I was that parent and I still struggle with my son’s diagnosis. As a pediatrician, I knew there were signs early on, but I brushed them off as “typical boy.” After all, I had the kid who was gifted, reading well above his grade level, was accelerated in math and could play Risk for hours on end. How could he possibly have ADHD?
True, he couldn’t keep his hands to himself in soccer practice and would kick the dirt around in baseball games, but he was excelling at school. Teachers loved his mind. But over time, the reports home about him not paying attention or following directions and not thinking before acting increased. His impulsive behavior turned off other kids. This upset him. Behaviors that passed as “ok” at 5-years-old were no longer socially acceptable at 8-years-old. We tried talking to him. We tried the school counselor, who offered “mindfulness” techniques. All this helped, but it wasn’t enough. Finally we accepted there was a problem and we talked to his pediatrician.
I see parents in my practice who quickly make the leap to ADHD for their preschooler, who just doesn’t sit still, and other parents who can’t accept that ADHD is the reason their 10-year-old cannot retain what he reads despite reading the same page over and over again.
The range of responses to ADHD from parents, teachers and medical providers is as broad as ADHD itself. The important thing to remember is that kids with ADHD are not “bad kids.” They want to do well and they want to please you. They wish they could pay attention and sit still like their peers, but they just can’t. There are several types of ADHD.
ADHD “combined” type might be the child who cannot sit in circle time in Kindergarten for more than 5 minutes, cannot stop talking to his neighbor in the classroom even after the teacher has told him a hundred times, and has no idea what direction he was given by the teacher one minute before.
ADHD “hyperactive” type is the child everyone can easily recognize from the moment they meet him. He is bouncing off the walls and cannot stop moving his body and he interrupts you constantly.
ADHD “inattentive” type can be like my child. He’s just a little unorganized. He forgets his homework, he forgets his library books. He never gets dressed when you ask him the first 10 times. In school, he is excelling, because the work is easy. If you ask him if he has trouble paying attention in class, he tells you he often stares at the tiles on the floor and misses what the teacher has told the class to do. Then he is frustrated because he missed the directions and doesn’t know what to do. But give my kid an 800 page Harry Potter book and he won’t put it down for days. So you may not realize how this bright, sweet child of yours is struggling until the work gets too hard and he can’t “get by” anymore.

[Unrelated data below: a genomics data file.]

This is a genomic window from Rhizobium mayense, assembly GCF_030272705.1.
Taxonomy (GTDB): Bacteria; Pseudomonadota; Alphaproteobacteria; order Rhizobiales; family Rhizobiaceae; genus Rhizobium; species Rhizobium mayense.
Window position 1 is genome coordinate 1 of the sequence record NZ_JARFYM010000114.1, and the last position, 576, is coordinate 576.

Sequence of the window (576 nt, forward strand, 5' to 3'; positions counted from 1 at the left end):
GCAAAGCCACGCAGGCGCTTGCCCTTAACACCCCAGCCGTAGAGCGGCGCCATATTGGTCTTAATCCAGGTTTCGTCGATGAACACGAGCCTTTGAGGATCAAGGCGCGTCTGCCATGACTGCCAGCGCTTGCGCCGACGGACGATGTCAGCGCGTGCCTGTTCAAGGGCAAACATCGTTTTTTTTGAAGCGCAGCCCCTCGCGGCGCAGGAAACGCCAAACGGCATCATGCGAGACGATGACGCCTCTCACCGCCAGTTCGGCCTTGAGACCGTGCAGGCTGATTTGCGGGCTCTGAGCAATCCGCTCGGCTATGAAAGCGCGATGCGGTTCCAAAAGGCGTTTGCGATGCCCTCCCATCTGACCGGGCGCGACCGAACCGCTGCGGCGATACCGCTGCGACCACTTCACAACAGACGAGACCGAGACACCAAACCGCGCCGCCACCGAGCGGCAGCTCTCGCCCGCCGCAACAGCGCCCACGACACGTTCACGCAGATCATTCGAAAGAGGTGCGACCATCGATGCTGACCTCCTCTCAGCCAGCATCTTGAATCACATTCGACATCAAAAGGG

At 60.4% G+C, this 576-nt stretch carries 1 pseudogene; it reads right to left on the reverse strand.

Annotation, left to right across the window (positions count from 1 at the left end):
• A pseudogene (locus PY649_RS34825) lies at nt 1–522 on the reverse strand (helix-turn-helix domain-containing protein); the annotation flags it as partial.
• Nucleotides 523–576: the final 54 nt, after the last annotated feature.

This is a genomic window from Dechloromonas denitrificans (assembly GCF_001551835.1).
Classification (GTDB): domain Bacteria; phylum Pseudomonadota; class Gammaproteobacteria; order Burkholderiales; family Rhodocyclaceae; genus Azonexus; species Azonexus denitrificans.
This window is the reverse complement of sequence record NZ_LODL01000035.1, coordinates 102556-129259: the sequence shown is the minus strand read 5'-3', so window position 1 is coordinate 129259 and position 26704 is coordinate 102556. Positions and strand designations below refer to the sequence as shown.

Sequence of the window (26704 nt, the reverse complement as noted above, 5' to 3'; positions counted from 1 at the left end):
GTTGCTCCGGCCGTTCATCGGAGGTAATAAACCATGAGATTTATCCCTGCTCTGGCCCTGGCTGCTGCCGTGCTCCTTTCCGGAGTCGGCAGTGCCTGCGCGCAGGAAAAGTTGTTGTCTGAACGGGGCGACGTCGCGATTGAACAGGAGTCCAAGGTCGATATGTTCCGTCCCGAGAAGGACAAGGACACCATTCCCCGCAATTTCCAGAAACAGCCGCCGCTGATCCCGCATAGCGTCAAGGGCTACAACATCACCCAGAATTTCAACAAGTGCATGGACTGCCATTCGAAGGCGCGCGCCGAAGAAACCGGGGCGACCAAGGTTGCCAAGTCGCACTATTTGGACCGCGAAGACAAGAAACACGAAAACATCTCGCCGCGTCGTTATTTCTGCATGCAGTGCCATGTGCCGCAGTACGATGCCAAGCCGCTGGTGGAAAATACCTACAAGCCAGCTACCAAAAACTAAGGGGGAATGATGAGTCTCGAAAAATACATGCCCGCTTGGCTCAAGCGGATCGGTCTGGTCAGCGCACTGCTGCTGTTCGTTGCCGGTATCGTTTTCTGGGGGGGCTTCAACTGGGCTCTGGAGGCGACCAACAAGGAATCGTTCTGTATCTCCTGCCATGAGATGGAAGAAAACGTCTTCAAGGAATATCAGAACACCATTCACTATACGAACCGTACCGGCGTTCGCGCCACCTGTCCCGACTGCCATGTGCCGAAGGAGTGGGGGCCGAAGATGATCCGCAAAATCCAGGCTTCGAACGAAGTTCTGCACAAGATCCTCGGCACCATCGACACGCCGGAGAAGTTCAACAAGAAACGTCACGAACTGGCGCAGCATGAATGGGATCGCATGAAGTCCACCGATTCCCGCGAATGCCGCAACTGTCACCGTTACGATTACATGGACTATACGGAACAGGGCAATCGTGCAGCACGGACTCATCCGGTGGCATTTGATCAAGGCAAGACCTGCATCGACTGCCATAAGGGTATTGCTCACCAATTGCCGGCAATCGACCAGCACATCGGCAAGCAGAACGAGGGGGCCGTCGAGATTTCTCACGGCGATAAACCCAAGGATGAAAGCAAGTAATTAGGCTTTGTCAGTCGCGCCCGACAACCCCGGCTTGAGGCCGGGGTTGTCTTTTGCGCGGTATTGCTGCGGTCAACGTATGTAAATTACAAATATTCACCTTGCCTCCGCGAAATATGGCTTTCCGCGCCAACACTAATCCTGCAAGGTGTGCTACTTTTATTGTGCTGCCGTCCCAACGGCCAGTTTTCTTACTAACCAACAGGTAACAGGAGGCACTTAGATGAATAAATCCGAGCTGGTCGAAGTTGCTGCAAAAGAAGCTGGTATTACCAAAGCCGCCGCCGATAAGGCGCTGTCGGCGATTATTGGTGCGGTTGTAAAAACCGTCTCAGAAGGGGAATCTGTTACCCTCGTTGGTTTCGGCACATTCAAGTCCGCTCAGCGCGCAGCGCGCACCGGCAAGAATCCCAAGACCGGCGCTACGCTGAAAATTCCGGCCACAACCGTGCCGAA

So what do you do if you are getting reports home from teachers about little Joey constantly interrupting, not sitting in his seat, not turning in homework and not paying attention? You talk to your pediatrician. Set up a meeting with your pediatrician and bring as much info from your child’s school as you can. The more we know, the easier it is to sort out the problem. You pediatrician will talk to you and your child a lot because we need to make sure there isn’t depression, anxiety, sleep deprivation, a problem at home or any host of other issues that can look like ADHD. Your pediatrician will ask you to complete some questionnaires and ask your child’s teachers to do the same. The evaluation is a long process and may involve your family meeting with a psychologist if the diagnosis or management isn’t clear to your pediatrician at the time. This is all done with the best interest of your child in mind.
Managing ADHD is multifaceted. The most effective management is with medication and there are many options out there. You should also talk to your school about a 504 plan to help your child succeed with his ADHD. You may also need to make some changes at home to help your child stay on task and keep organized. The goal of our management of ADHD is to maximize your child’s potential and allow him to be successful in all aspects of his life.